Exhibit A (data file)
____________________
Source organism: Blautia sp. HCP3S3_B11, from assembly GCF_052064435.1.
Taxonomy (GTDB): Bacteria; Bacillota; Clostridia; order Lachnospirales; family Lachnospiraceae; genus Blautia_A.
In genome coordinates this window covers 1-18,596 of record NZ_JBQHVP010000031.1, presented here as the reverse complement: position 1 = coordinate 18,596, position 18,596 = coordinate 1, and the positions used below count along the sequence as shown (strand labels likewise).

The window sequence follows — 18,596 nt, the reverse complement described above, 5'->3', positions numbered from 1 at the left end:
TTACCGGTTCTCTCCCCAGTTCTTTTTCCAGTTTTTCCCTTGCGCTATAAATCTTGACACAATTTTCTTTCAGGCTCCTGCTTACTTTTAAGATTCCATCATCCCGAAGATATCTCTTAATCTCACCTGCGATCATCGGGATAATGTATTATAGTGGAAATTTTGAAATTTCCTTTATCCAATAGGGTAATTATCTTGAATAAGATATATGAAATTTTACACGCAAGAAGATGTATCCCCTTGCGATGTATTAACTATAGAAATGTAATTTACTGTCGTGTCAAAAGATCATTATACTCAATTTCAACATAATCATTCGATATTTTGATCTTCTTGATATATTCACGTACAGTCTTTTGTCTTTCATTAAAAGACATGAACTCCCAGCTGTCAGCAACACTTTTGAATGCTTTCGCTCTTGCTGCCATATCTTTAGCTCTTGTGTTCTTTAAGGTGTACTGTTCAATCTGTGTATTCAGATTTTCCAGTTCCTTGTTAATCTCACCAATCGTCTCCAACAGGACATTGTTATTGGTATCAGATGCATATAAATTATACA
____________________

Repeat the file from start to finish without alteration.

Source organism: Blautia sp. HCP3S3_B11, from assembly GCF_052064435.1.
Taxonomy (GTDB): Bacteria; Bacillota; Clostridia; order Lachnospirales; family Lachnospiraceae; genus Blautia_A.
In genome coordinates this window covers 1-18,596 of record NZ_JBQHVP010000031.1, presented here as the reverse complement: position 1 = coordinate 18,596, position 18,596 = coordinate 1, and the positions used below count along the sequence as shown (strand labels likewise).

The window sequence follows — 18,596 nt, the reverse complement described above, 5'->3', positions numbered from 1 at the left end:
TTACCGGTTCTCTCCCCAGTTCTTTTTCCAGTTTTTCCCTTGCGCTATAAATCTTGACACAATTTTCTTTCAGGCTCCTGCTTACTTTTAAGATTCCATCATCCCGAAGATATCTCTTAATCTCACCTGCGATCATCGGGATAATGTATTATAGTGGAAATTTTGAAATTTCCTTTATCCAATAGGGTAATTATCTTGAATAAGATATATGAAATTTTACACGCAAGAAGATGTATCCCCTTGCGATGTATTAACTATAGAAATGTAATTTACTGTCGTGTCAAAAGATCATTATACTCAATTTCAACATAATCATTCGATATTTTGATCTTCTTGATATATTCACGTACAGTCTTTTGTCTTTCATTAAAAGACATGAACTCCCAGCTGTCAGCAACACTTTTGAATGCTTTCGCTCTTGCTGCCATATCTTTAGCTCTTGTGTTCTTTAAGGTGTACTGTTCAATCTGTGTATTCAGATTTTCCAGTTCCTTGTTAATCTCACCAATCGTCTCCAACAGGACATTGTTATTGGTATCAGATGCATATAAATTATACA